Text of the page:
The Liberty of Obedience
Elizabeth Elliot calls on us to examine more closely our own obedience to God, measuring it in terms of our experience of his freedom, grace, and love.
Paperback, 94 pages
Published April 1st 1987 by Vine Books
(first published 1968)
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These thoughts from Mrs. Elliot were born while living among the Aucas. She found things were not so simple as they seemed and she also found that she had been mistaken on many "categories" in life and living. Things were not as she thought... Elisabeth calls on us to examine more closely our obedience to God, measuring it in terms of our experience of His freedom, grace and love. Contains 4 sections: What is meant by the appearance of evil?, All things are Yours, The highest form of service, an...more
One of my favorite writers. Elliot's wisdom and grace are fully displayed in this short work that offers genuine encouragement and instruction on how to grow in obedience to the Lord. She addresses and easily avoids legalism, and focuses on the joy seeking and relational aspects of attaining to obedience and holiness.
Some thoughts on Christian conduct and service. Brief articles written while Elisabeth lived among the Aucas for a year. Titles are: What is Meant by the Appearance of Evil? All things are Yours, The Highest Form of Service, & Maturity: The Power to Discern. This year of observation and enforced silence stripped her of everything but the barest of essentials and the simplest of truths.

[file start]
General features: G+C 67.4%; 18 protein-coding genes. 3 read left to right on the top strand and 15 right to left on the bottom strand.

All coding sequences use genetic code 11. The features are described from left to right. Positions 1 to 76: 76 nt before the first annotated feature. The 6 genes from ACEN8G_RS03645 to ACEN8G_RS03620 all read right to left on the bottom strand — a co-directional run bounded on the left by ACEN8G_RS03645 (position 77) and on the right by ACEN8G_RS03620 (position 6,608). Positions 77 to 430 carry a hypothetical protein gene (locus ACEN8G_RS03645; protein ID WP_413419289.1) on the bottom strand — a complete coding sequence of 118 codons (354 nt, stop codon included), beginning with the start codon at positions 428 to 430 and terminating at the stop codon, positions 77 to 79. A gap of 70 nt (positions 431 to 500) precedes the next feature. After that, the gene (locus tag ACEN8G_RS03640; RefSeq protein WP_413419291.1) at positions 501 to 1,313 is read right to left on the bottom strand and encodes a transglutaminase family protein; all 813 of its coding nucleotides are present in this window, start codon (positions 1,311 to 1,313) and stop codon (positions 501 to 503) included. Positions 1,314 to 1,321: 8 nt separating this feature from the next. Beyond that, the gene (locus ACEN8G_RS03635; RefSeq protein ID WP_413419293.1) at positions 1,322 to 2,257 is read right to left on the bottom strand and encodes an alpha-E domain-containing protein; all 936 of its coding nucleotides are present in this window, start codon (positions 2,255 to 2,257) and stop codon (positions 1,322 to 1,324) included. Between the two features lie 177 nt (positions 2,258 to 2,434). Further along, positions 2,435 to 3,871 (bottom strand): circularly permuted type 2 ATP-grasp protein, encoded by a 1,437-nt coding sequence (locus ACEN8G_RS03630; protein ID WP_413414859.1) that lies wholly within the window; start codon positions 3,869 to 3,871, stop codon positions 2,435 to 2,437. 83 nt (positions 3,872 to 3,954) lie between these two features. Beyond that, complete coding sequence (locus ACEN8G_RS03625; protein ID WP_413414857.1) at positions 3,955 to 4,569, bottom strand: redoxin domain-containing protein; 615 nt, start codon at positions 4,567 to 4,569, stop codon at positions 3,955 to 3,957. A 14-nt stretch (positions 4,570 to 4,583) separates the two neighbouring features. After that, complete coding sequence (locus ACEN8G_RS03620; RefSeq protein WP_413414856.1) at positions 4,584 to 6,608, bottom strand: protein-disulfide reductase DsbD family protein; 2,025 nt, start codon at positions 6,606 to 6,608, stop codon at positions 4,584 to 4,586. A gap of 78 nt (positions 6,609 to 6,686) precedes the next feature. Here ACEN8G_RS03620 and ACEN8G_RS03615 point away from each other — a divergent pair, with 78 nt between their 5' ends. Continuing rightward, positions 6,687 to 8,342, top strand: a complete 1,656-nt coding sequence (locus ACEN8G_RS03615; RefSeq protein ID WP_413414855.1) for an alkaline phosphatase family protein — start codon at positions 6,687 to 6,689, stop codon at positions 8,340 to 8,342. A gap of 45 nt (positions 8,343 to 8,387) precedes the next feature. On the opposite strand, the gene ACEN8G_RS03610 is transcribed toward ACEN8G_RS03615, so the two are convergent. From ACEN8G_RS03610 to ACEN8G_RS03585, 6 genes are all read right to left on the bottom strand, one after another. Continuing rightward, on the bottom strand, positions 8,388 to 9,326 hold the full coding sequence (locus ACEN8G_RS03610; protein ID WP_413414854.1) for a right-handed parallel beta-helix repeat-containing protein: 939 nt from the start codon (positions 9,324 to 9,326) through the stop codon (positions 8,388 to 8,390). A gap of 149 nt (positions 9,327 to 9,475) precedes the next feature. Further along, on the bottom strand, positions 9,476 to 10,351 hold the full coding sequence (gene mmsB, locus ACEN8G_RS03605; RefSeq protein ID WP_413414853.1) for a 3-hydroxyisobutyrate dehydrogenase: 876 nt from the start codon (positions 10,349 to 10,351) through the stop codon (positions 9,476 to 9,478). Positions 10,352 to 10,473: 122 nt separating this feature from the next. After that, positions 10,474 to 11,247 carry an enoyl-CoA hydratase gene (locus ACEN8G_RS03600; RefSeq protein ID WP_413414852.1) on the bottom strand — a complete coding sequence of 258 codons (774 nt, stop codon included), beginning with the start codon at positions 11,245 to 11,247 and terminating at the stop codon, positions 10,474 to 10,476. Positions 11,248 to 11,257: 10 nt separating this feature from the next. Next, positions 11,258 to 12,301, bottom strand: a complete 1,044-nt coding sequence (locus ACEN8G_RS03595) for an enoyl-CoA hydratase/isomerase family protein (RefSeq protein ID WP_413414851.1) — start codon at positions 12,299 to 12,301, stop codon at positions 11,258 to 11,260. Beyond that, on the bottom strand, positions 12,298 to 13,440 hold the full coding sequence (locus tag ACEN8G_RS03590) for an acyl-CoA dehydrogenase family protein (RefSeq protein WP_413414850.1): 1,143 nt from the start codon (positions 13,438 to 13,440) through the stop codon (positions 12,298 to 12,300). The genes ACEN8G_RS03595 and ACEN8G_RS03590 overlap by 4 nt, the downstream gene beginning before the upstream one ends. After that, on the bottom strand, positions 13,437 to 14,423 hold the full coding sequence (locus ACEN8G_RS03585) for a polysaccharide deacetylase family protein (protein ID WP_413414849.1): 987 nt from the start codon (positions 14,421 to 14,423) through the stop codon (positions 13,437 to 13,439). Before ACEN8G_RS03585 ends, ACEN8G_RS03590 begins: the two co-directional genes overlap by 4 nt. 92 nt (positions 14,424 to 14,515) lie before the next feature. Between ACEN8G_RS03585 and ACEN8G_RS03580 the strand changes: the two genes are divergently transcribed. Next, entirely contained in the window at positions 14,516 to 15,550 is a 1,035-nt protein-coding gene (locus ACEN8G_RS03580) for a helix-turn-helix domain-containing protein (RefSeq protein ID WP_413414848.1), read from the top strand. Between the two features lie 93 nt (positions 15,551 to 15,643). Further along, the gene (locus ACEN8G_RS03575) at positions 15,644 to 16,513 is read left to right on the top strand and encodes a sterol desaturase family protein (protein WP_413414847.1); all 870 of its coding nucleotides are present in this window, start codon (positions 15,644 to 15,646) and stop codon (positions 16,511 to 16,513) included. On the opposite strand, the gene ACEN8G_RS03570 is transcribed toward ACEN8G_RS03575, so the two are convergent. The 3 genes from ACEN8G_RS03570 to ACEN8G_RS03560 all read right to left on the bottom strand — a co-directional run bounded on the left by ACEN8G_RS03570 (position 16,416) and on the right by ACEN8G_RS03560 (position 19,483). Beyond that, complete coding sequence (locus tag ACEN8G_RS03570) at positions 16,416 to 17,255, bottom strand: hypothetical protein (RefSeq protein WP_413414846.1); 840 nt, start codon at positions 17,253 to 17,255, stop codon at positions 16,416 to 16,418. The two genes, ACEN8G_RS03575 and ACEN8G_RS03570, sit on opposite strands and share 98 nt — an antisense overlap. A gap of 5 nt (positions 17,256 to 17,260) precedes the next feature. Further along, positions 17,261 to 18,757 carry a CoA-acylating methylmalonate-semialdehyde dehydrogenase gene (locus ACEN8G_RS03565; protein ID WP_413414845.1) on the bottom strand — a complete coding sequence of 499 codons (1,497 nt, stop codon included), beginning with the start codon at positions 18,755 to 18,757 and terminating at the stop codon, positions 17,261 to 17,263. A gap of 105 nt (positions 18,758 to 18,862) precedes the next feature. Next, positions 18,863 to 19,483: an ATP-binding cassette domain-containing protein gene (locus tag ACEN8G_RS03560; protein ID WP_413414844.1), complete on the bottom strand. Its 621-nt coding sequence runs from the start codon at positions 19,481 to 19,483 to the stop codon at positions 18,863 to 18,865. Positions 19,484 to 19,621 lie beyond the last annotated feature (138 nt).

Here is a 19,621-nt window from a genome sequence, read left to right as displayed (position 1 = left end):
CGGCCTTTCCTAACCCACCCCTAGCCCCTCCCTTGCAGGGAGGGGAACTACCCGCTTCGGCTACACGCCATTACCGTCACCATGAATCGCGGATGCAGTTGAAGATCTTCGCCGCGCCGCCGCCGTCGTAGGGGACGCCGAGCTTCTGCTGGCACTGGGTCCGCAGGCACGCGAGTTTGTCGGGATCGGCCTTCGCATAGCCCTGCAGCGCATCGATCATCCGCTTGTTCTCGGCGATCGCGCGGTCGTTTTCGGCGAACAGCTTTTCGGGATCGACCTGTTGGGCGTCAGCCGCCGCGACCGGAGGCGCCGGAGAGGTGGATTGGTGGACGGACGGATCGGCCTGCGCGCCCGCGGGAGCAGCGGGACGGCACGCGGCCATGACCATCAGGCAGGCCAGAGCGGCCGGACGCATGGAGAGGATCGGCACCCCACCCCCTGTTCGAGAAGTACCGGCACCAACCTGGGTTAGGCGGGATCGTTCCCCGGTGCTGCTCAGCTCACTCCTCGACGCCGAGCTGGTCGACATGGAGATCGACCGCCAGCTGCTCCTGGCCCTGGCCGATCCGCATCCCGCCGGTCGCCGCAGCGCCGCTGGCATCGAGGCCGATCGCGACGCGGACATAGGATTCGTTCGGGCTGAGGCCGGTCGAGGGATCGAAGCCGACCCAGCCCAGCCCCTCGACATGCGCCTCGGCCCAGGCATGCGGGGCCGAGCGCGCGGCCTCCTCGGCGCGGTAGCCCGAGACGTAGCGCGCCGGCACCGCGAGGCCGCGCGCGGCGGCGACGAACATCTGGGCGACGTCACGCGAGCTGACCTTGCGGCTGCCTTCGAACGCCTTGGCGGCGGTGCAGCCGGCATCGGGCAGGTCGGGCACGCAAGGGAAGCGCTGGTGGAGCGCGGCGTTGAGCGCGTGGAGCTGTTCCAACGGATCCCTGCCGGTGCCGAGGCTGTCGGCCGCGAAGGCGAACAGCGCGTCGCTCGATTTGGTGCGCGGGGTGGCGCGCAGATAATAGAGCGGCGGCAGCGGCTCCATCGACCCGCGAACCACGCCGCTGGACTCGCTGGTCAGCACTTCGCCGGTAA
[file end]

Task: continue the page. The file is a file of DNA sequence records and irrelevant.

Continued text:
Good old, good old meaty stuff for a Christian wanting to walk faithfully and humbly before God. Four or five short chapters on obedience in different areas of life. Excellent chapter on service, humility, and greatness in the Kingdom.
From the Author's Web Site: My parents were missionaries in Belgium where I was born. When I was a few months old, we came to the U.S. and lived in Germantown, not far from Philadelphia, where my father became an editor of the Sunday School Times. Some of my contemporaries may remember the publication which was used by hundreds of churches for their weekly unified Sunday School teaching materials....moreMore about Elisabeth Elliot...
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“We may not say that we have the answers. Questions of how to conduct oneself as a Christian, or how to serve as a Christian, must be answered by life itself- the life of the individual in his direct responsible relationship to God. This is a dynamic, never a static thing. And how can we speak at all of the true meaning of conduct and service if we do not speak first and last of love? For it is love which sums up all other commands. The one who loves knows better than anyone else how to conduct himself, how to serve the one he loves. Love prescribes an answer in a given situation as no mere rule can do.”More quotes…
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